5 replies
  1. Guest says:

    Hilarious.  If the measure needed votes from transit supporters, it should havehad a compelling transit offering.
     
    The regional roundtable in the metro adopted an investment criteria of 10-40% transit capital.  They needed a very solid 60% transit capital to get my attention.  The flimsy 40% they chose gets a NO.Report

    Reply
  2. The Last Democrat in Georgia says:

    {{The series of events are “aimed at raising awareness around the importance of mass transit to the region and how many riders  will be impacted if transit funding goes away,” said the press release announcing Mass Transit Week…..
    …..If the tax does not pass, funding for GRTA’s Xpress buses is scheduled to go away by the summer of 2013 — ending the popular suburban and exurban higher-end commuter bus service……
    …..Xpress includes 33 commuter bus routes in 12 metro-area counties, connecting workers with jobs in downtown and Midtown Atlanta. This referendum will provide funding for its operations and maintenance from 2013-2022, and funding for capital investments such as bus replacement through 2017.}}
     
    This region needs much more than another increasingly small and mostly meaningless band-aid that the Georgia Legislature is “offering” in pushing their job of maintaining the state’s transportation network off on the voters to inadequately fund.
     
    The end of funding for GRTA Xpress commuter bus service may be one of those “kicks-in-the-pants” that this region and this state needs to take long-term transportation funding and planning much more seriously as tens-of-thousands of commuters in single-occupant vehicles (SOV’s) are forced onto already severely-congested rush hour roads after GRTA Xpress commuter buses cease operation.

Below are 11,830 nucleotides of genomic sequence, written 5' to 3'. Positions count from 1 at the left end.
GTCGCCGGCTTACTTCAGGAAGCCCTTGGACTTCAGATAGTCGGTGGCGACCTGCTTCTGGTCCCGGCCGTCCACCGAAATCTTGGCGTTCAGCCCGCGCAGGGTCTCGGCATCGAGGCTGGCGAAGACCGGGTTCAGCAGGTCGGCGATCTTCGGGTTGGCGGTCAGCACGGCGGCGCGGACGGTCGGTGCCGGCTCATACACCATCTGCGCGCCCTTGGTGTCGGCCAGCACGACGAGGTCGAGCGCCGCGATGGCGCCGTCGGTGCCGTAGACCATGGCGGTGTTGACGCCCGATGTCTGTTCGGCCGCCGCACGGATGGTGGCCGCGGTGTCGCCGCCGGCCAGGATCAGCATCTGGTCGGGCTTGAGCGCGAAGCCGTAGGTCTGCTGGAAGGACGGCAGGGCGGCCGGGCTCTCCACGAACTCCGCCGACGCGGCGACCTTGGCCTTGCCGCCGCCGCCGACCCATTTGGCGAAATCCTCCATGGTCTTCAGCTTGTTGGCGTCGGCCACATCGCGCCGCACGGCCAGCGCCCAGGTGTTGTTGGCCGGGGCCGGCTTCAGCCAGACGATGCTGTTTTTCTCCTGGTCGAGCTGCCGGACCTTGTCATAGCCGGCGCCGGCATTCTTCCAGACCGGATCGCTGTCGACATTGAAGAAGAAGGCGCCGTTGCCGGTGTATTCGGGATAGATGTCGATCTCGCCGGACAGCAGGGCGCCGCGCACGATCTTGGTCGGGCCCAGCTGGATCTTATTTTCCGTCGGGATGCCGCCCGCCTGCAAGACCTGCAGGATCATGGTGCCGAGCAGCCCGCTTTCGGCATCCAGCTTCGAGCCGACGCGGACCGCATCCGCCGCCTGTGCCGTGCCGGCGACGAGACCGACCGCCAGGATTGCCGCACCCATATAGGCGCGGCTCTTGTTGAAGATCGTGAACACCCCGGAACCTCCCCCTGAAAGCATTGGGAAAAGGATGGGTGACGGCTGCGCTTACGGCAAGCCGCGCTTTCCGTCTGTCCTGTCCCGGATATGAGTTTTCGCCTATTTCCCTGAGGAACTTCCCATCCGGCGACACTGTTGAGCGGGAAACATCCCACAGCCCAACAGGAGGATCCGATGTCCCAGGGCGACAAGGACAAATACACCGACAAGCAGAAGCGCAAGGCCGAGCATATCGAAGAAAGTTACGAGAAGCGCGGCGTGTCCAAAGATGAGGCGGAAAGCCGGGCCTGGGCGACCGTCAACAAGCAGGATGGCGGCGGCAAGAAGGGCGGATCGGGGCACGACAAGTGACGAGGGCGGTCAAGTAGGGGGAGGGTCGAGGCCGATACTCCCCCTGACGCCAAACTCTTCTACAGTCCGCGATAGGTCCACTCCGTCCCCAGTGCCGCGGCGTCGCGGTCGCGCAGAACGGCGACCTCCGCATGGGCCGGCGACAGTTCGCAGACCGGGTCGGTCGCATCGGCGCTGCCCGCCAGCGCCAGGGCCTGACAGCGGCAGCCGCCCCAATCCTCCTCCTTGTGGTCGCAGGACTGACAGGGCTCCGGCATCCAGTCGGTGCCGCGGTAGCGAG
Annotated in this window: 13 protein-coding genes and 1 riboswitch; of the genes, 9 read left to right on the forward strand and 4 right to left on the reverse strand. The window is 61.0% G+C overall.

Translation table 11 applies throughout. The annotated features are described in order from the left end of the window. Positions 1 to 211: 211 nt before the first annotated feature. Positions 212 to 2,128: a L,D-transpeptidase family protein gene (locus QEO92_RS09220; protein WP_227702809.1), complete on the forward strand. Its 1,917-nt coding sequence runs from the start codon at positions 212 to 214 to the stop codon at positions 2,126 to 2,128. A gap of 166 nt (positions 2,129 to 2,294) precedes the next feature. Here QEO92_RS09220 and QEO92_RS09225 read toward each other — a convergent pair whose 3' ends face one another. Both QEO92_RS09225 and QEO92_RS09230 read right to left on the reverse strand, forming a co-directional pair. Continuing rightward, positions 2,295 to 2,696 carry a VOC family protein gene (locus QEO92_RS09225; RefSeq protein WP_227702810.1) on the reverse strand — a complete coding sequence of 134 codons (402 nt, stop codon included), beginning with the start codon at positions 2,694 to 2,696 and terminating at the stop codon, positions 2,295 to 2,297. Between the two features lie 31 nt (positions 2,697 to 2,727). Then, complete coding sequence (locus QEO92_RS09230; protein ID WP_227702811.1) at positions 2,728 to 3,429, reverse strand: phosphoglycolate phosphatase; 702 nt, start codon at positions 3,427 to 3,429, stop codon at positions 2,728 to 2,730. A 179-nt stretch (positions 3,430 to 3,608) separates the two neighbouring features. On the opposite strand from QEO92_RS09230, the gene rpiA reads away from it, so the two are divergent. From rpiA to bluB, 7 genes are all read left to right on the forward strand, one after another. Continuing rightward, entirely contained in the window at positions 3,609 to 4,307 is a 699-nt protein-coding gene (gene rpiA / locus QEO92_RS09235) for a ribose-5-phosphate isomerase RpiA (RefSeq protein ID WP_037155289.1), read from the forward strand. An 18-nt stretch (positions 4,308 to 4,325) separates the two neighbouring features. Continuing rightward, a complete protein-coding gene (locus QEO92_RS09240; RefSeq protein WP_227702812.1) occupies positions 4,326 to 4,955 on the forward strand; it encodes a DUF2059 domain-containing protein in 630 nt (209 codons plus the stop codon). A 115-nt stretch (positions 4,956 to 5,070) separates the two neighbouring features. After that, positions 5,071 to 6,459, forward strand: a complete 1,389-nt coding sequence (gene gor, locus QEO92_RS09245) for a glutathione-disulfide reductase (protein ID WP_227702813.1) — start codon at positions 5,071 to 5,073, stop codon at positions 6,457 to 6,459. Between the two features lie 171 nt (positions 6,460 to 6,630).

This region needs to simply stop continuing to barely tread water increasingly less on something that is as so completely vital to this region’s overall well-being and viability as transportation infrastructure.
     
    The end of GRTA Xpress commuter bus funding and operation just may be the (what should be a completely avoidable) crisis that gets this area’s desperately-needed attention when it comes to the transportation funding that is REALLY and TRULY-needed to lift this region out of potentially long-term economic doldrums (the prospects of which could have been completely avoided by taking transportation infrastructure investment seriously all along over the past two or more decades).Report

    Reply
  3. Ready2Drive says:

    The Transportation Referendum that is presented is a comprehensive plan that will address roadway concerns as well as transit concerns.  We can’t keep driving and using using transit and continue to get stuck in congestion and think that that is okay.  The passage of the Transportation Referendum is about improving our current transportation infrastructure and providing a better quality of life.Report

    Reply
    • The Last Democrat in Georgia says:

       @Ready2Drive
       If the T-SPLOST Referendum was such a great comprehensive plan then why didn’t the State Legislature go ahead and fund it themselves instead of pushing it off on the voters to decide?Report

      Reply
    • The Last Democrat in Georgia says:

       @Ready2Drive
       {{“We can’t keep driving and using using transit and continue to get stuck in congestion and think that that is okay.”}}
       
      We don’t think that getting stuck in congestion is okay, everyone hates congestion,
       
      It’s the inept Georgia Legislature that seemingly thinks that getting stuck in congestion is okay as it is they that refuses to do their constitutionally-mandated jobs in funding the so-called transportation needs of this state by burying a few major and critical transportation needs deep in a referendum list full of porkbarrel projects, political favors and giveaways to well-connected roadbuilders, land spectulators, real estate developers and ridiculously high-priced consultants to likely be rejected by a region full of understandably disillusioned voters.Report

      Reply